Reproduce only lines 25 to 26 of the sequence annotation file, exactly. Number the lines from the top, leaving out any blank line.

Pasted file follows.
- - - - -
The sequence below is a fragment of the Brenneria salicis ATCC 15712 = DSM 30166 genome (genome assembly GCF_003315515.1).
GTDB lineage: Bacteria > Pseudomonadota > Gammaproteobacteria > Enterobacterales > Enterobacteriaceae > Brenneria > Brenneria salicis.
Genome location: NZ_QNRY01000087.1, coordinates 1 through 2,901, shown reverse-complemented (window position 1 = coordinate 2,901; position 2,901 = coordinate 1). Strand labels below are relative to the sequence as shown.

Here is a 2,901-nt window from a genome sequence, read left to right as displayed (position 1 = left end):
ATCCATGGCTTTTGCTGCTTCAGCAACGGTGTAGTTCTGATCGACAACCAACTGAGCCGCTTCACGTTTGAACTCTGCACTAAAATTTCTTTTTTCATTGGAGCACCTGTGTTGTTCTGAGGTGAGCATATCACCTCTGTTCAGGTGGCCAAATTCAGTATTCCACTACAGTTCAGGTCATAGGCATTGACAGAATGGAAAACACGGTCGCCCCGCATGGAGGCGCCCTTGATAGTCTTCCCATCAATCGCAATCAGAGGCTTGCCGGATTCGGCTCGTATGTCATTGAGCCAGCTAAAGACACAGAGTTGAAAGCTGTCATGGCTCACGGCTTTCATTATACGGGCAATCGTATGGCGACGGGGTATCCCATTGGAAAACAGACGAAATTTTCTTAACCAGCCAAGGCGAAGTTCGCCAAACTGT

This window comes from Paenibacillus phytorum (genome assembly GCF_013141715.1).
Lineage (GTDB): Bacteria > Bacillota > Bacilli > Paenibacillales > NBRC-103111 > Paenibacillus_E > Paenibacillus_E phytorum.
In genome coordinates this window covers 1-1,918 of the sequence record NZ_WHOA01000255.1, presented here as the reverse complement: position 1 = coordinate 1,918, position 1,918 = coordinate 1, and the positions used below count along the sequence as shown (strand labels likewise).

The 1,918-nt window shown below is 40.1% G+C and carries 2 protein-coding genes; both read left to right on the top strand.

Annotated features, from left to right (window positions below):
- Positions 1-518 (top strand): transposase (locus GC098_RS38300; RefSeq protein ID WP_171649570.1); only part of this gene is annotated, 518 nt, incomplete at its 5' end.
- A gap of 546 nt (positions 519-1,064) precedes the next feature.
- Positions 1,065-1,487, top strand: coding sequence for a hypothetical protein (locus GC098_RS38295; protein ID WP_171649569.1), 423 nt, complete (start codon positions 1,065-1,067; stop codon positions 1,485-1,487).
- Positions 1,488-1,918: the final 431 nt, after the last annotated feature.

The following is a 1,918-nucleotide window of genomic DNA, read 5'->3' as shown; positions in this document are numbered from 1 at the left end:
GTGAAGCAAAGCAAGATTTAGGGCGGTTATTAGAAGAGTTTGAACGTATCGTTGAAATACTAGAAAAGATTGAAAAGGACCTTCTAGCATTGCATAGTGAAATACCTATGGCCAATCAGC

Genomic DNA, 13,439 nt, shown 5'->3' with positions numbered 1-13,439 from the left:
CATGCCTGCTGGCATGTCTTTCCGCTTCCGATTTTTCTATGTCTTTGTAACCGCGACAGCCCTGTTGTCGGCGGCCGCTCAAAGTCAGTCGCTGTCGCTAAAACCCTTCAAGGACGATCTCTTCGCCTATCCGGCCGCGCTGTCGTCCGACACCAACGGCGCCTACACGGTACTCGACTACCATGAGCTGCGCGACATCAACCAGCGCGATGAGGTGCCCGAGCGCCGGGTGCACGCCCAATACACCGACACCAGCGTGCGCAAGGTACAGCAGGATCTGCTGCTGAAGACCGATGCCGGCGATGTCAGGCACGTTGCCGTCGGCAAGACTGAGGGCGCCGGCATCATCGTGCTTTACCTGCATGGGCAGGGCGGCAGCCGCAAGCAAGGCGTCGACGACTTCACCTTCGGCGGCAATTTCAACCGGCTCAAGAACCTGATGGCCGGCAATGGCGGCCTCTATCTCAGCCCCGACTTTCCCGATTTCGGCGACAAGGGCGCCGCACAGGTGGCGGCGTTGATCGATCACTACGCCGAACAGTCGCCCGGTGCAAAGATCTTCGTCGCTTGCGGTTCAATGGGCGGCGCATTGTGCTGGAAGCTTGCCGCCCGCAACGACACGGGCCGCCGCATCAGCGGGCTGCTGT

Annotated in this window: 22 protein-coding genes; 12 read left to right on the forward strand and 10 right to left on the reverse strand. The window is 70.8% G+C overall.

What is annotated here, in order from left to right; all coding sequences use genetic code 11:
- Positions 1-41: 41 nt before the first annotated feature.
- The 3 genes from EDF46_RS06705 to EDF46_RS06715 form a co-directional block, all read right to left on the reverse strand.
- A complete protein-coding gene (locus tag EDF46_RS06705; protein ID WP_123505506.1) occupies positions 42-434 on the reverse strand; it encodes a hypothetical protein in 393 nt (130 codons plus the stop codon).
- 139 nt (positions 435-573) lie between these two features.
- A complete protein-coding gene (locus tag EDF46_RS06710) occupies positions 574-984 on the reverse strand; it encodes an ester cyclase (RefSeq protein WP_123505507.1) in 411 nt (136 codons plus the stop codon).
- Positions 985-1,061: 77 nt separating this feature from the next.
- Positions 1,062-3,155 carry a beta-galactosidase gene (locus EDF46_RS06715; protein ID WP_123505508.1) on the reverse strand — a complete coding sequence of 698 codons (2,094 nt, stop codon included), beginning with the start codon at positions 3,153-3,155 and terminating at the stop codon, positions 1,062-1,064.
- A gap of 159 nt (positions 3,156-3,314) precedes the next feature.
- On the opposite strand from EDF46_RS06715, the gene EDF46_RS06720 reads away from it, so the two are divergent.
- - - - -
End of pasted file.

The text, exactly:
- A complete protein-coding gene (locus tag EDF46_RS06710) occupies positions 574-984 on the reverse strand; it encodes an ester cyclase (RefSeq protein WP_123505507.1) in 411 nt (136 codons plus the stop codon).
- Positions 985-1,061: 77 nt separating this feature from the next.